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Text message evidence can be valuable, but according to a Pennsylvania appellate court, it may also be inadmissible hearsay.
Defendant Amy Koch was convicted of possession with intent to distribute marijuana. At trial, prosecutors introduced drug-related text messages sent from her phone. The goal was to show that Koch intended to sell the drugs.
That conviction was overturned after the court concluded the text messages had been improperly admitted.
Text message evidence can be troublesome for two reasons: authentication and hearsay. Both were at issue in this case.
Prior to admission, non-testimonial evidence must first be authenticated. The presenting party must show that it is what it purports to be. In this particular case, the prosecution needed to show that the text messages were written by the defendant.
This can be done through the testimony of a witness with personal knowledge or circumstantial evidence. However, courts generally require more than just ownership of the phone and the corresponding number.
The Pennsylvania court found none of this. First, the phone had received messages addressed to third parties. And second, none of the messages contained clues that would identify the defendant as the sender.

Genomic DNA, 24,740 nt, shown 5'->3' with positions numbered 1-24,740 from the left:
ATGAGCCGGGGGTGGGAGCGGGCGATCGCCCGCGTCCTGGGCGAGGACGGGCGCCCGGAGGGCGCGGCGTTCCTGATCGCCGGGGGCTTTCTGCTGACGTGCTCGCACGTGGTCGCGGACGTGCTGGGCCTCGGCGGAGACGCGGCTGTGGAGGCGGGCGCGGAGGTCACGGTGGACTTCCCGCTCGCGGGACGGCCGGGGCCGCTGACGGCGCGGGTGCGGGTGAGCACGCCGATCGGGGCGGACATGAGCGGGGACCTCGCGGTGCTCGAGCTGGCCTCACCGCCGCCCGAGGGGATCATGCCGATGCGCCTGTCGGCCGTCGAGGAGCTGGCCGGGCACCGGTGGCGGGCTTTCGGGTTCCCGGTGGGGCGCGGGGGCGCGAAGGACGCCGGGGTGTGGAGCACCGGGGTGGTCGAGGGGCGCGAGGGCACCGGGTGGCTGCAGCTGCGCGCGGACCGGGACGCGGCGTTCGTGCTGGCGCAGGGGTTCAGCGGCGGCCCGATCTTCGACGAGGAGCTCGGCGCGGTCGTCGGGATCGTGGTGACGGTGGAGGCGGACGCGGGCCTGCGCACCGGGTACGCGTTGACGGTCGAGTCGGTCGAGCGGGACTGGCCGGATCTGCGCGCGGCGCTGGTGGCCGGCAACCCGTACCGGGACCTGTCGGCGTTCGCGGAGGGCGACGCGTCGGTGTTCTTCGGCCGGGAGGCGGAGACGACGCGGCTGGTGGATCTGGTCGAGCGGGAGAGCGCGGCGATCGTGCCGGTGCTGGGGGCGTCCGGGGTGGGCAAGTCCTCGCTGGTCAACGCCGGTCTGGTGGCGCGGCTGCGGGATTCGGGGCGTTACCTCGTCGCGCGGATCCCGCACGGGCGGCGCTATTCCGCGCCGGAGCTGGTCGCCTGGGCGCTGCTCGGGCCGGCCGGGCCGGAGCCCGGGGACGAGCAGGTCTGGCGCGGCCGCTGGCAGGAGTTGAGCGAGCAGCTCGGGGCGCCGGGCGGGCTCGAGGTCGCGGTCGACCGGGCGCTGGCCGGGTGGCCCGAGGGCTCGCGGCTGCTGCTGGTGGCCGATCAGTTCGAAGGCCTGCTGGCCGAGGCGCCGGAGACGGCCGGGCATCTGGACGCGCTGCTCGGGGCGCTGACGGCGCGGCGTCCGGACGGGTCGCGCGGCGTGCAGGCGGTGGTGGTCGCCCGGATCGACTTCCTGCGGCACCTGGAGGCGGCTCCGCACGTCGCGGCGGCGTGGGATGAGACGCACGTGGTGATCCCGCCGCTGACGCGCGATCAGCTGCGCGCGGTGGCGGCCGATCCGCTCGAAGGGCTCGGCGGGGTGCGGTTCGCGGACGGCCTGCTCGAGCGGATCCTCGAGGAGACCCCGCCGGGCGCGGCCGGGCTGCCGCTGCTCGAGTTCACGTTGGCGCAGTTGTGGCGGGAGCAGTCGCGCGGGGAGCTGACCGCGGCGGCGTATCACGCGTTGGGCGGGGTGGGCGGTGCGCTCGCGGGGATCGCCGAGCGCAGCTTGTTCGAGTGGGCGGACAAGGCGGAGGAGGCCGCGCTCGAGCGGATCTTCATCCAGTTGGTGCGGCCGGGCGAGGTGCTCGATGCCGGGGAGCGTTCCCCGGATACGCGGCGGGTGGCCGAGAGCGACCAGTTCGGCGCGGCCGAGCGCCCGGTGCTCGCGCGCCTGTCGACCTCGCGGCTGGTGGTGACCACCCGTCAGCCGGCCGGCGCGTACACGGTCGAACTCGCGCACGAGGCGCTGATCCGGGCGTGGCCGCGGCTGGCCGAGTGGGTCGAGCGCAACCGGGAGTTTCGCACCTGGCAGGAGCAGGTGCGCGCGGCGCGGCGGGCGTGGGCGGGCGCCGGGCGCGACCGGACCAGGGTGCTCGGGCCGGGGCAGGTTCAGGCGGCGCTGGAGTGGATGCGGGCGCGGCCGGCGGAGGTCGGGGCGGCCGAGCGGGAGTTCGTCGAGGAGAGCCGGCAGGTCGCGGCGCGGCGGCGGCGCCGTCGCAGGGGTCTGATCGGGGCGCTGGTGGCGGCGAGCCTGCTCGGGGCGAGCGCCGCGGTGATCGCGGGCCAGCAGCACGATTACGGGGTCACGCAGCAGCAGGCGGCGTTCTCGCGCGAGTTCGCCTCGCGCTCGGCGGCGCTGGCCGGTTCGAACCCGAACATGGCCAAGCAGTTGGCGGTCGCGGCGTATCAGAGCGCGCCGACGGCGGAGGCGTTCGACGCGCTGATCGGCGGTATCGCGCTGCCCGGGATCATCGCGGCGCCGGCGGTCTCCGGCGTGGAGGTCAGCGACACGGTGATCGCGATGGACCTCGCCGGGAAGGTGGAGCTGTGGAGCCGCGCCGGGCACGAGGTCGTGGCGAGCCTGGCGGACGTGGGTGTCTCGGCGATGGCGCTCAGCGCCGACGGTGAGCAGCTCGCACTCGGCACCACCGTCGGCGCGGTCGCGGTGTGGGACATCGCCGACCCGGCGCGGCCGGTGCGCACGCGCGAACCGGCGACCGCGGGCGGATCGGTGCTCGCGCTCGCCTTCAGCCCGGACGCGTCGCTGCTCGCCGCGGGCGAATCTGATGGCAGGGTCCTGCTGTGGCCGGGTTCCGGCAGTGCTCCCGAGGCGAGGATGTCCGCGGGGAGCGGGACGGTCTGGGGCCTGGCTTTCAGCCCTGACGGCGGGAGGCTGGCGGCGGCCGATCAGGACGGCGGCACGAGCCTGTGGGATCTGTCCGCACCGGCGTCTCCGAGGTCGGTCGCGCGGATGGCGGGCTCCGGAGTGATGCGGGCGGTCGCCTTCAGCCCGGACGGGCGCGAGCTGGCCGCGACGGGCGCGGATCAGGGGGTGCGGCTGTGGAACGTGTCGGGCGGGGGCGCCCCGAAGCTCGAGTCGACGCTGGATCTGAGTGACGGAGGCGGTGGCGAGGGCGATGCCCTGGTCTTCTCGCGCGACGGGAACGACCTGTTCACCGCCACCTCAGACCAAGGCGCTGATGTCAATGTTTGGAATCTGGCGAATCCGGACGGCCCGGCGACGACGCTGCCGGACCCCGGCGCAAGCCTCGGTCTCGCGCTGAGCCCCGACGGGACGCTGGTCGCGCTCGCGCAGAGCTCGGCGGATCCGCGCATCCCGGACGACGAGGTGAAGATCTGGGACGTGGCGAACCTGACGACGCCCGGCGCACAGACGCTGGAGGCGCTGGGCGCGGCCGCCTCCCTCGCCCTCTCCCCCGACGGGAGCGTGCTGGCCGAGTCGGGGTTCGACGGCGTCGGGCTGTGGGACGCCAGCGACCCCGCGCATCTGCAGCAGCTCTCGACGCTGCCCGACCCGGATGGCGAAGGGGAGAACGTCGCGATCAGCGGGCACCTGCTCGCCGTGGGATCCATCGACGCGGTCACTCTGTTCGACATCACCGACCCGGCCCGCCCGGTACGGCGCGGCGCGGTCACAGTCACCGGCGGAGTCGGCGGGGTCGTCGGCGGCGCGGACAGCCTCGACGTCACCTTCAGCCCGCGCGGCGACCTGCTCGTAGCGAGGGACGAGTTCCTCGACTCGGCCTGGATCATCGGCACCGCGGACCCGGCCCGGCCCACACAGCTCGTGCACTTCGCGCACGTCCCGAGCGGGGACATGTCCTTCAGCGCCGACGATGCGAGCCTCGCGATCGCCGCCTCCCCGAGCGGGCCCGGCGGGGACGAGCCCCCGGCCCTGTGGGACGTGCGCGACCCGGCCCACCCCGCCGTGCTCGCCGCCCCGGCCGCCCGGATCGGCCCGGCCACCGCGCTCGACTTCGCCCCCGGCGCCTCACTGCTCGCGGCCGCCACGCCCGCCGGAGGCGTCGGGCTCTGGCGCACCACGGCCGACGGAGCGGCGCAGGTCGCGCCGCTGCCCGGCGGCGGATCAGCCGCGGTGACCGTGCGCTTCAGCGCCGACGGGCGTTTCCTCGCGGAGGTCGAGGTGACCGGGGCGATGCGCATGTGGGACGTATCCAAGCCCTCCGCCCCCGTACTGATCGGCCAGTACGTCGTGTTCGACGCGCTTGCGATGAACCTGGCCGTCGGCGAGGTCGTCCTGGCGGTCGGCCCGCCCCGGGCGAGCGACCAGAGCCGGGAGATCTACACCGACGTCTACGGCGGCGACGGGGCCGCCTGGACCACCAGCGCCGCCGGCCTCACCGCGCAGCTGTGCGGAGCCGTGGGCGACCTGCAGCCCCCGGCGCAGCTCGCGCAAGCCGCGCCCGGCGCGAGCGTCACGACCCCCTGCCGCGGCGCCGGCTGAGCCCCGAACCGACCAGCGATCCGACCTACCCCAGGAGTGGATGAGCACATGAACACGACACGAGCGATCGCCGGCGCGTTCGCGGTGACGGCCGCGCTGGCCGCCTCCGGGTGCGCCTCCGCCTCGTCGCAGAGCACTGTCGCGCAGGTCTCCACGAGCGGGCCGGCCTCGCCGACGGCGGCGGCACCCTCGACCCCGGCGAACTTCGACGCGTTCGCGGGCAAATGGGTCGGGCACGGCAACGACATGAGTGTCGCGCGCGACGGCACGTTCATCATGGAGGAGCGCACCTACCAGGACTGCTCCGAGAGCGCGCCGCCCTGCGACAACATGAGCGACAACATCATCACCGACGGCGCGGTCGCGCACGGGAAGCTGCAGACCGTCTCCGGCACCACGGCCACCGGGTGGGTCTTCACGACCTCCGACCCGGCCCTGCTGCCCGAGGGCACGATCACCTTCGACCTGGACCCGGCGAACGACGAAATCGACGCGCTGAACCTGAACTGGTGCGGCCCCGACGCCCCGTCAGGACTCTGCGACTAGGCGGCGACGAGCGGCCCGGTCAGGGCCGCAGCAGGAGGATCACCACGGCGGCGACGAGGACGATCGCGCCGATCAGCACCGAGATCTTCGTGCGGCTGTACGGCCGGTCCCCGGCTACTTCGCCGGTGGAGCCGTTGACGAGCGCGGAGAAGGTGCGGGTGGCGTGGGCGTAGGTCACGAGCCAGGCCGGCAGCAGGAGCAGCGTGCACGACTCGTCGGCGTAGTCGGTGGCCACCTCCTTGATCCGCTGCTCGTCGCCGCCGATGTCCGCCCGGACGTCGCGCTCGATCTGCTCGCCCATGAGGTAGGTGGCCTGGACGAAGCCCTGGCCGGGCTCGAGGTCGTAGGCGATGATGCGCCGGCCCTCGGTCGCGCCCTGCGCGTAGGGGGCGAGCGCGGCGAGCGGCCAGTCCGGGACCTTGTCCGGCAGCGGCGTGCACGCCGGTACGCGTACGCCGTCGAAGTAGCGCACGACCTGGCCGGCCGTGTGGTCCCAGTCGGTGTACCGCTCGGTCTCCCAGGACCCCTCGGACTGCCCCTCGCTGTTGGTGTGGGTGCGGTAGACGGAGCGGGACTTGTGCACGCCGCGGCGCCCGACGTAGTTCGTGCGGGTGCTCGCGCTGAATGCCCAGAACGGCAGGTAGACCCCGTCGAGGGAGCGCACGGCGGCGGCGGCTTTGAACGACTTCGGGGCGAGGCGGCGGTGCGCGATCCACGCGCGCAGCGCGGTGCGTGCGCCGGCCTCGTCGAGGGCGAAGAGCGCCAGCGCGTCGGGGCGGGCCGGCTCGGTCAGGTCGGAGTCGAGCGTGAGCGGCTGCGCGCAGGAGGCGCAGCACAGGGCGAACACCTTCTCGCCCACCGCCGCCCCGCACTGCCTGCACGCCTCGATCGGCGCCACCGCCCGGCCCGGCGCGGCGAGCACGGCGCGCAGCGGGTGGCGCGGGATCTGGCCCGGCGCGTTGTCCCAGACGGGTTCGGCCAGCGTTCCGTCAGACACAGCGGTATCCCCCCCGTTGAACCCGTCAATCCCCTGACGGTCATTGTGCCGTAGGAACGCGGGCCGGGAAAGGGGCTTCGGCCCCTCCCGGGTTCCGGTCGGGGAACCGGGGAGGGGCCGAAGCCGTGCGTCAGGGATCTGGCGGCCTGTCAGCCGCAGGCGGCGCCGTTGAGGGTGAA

The text message evidence was thus not properly authenticated.
It was also found to be inadmissible hearsay. Hearsay is when the facts asserted in an out-of-court statement are being presented as true.
The drug-related text messages contained delivery dates and times. These "facts" were being presented as true, and thus proof of the defendant's intent to sell drugs. Because they were made out of court, the messages are considered hearsay.
None of the above permanently precludes the use of text message evidence. It can still be admitted when authenticated and subject to a hearsay exception. So you should definitely be careful of what you text.